Last night, we went out to eat with Jim and Marley to a really cool restaurant up the river near the Castillo de San Felipe. They led the way in their dinghy and we puttered along slowly behind them. Our outboard has developed a chronic wheeze which starts up anytime the throttle is past the halfway point. Randall is not sure if the carburetor needs cleaned again or if a little of the nightly rainfall is finding its way into the tank. We finally made it to the small creek leading to Hotel Kangaa. It is so pretty to take these tranquil little streams off the river and up into the jungle. We passed some sort of motorboat hotel with what looked like private slips featuring a private cabana behind each one. There were several pretty palapas with nice decks on the water. A couple of places said “Se Vende” and we are always wondering how much a riverfront property would cost.
Kangaa had a really pretty dock for dinghies with tables on the water. We went into the screened-in eating area which had very pretty gourd lanterns hanging everywhere. The three resident dogs showed up to welcome us. Lily hung around to scratch ears. We all ordered something from the Mexican fare. My enchiladas had a thick, slightly sweet Mole which was so tasty. We talked so long over the meal about things to do in the Rio and future plans that the light started to wane. We purposely came early in order to avoid a dark ride home. None of the wait staff at any local restaurant ever hurries you out like they do in the States. It is one thing I like about eating around here but, very frequently, you do have to ask for the check to be brought. Once we had paid, we headed out to load back in the dinghies. At this point, Randall realizes he forgot to put the gas can back in the dinghy to refill the outboard if needed. “Well do we have enough?” I ask. “I don’t know,” he said. Ok, well that is what the oars are for even though we do so hate to use them. As always, rain clouds filled the horizon and we both agreed that it was really, really nice that it wasn’t raining. As we puttered along, he said probably we would make it since we were going so slow. A little relieved, I sat back to enjoy our first look at the river at night.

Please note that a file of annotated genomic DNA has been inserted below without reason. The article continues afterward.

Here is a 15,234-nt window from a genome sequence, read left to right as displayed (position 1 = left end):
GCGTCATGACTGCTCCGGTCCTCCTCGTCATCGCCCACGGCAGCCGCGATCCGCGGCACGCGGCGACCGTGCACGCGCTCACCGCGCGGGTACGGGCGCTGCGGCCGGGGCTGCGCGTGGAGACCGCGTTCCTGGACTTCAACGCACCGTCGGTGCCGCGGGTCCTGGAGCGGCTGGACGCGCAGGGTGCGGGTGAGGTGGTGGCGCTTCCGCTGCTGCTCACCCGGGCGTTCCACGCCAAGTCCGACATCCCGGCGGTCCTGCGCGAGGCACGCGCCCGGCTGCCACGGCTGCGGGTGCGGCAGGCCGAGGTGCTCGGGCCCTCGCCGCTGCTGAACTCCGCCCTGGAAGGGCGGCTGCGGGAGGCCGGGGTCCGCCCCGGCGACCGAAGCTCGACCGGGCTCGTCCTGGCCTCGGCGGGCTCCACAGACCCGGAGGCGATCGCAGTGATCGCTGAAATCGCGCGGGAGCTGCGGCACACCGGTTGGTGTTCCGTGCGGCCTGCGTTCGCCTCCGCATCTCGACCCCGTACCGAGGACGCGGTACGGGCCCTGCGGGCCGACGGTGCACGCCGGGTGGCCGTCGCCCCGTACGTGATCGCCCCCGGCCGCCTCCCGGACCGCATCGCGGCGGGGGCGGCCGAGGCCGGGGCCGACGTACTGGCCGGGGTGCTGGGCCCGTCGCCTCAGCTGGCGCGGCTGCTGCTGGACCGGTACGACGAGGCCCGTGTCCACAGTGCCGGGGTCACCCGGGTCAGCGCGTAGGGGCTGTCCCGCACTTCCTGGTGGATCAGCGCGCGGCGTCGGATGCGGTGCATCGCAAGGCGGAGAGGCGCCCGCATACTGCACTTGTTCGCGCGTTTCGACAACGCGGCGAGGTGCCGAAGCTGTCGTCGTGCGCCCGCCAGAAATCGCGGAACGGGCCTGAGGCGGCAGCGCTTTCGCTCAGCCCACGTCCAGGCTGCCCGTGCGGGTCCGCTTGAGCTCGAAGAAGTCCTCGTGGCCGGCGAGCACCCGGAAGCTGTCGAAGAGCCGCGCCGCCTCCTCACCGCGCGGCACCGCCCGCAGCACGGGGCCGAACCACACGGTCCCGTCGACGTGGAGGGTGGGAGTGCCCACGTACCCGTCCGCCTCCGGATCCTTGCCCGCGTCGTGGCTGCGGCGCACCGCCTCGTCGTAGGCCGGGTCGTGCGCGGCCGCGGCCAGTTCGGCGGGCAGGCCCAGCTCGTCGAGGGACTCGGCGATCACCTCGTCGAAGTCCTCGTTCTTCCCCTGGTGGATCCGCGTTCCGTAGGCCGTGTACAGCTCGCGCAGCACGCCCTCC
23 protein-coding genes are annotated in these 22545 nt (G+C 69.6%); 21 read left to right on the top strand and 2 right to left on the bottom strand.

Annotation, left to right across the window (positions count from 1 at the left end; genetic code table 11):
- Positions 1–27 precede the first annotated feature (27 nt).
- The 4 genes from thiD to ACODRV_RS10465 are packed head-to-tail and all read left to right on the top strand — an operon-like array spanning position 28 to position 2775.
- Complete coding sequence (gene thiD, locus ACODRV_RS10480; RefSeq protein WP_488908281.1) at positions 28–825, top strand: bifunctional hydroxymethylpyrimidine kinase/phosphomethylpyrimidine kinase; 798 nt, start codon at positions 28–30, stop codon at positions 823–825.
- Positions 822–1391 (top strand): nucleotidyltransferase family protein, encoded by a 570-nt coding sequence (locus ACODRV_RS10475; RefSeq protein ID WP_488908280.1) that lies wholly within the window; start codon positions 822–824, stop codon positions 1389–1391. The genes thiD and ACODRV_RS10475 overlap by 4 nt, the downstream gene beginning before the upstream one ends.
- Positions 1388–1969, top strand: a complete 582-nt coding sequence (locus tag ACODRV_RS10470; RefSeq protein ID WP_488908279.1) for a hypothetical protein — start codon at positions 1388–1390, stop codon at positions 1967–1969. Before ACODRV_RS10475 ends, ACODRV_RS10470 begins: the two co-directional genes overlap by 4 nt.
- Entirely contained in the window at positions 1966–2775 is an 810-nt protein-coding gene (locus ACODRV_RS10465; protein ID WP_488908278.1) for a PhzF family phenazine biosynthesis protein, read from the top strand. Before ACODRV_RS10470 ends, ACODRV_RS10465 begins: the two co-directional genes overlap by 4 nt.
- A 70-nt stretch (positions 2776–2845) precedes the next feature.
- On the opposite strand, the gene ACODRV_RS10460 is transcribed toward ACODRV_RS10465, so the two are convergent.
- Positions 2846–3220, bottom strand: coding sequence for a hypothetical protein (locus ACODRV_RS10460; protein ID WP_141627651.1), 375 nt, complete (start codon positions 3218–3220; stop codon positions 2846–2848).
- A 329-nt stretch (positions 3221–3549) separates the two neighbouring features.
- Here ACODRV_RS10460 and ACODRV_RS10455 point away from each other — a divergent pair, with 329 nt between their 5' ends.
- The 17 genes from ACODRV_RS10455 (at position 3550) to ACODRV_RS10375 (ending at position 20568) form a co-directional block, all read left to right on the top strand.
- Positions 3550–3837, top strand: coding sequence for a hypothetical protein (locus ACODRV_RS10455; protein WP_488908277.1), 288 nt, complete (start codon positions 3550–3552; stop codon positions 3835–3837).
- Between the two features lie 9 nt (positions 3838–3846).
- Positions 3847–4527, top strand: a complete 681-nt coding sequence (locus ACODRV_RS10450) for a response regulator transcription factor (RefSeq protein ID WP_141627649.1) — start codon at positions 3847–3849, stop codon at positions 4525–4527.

The stream was even more beautiful with the banks receded into the shadows. Boating in those little rivers has such a quiet, protected feeling to it. We made it into the river and were thankful to see that there was still very little boat traffic. We had the most beautiful, slow ride back downstream. Lights gleamed on the banks and people moved around in the shadows. Reflections quivered on the dark water and the bridge up ahead loomed familiar and solid. A few boats passed us by as we hugged the south bank and Jim and Marley stayed with us since we were having the outboard sputter. Once under the bridge, they took off for the north bank for their marina and we waved into the darkness already unable to see them at all.
We reached the little shortcut into Shell Bay which we usually take that passes between a small island and the shore. As we got closer, a totally unlit lancha came flying through the cut. We motored up slowly, trying to see if there was another boat following. We made it through and motored on into our parking spot just behind Foxtrot. We spent the rest of the evening thumbing through the Lonely Planet Guatemala travel guide. Jake returned from a walk and we described the food in enough detail to make his mouth water. We will miss Jim and Marley! They are leaving for a very exciting trip to see their daughter in Thailand so we are sort of thinking we should tag along with them. But we have so much to do here. Michelle arrives on Monday and Toni the weekend after so we are busy trying to plan the great inland travel excursion. Randall is already worried about keeping track of us all and who to leave behind if there aren’t enough bus seats to accommodate our little tribe.
Here are some pics of the marina I have taken since we got here. I wish I had pics from the restaurant but often leave my camera behind when it looks sorta cloudy (most of the time!)
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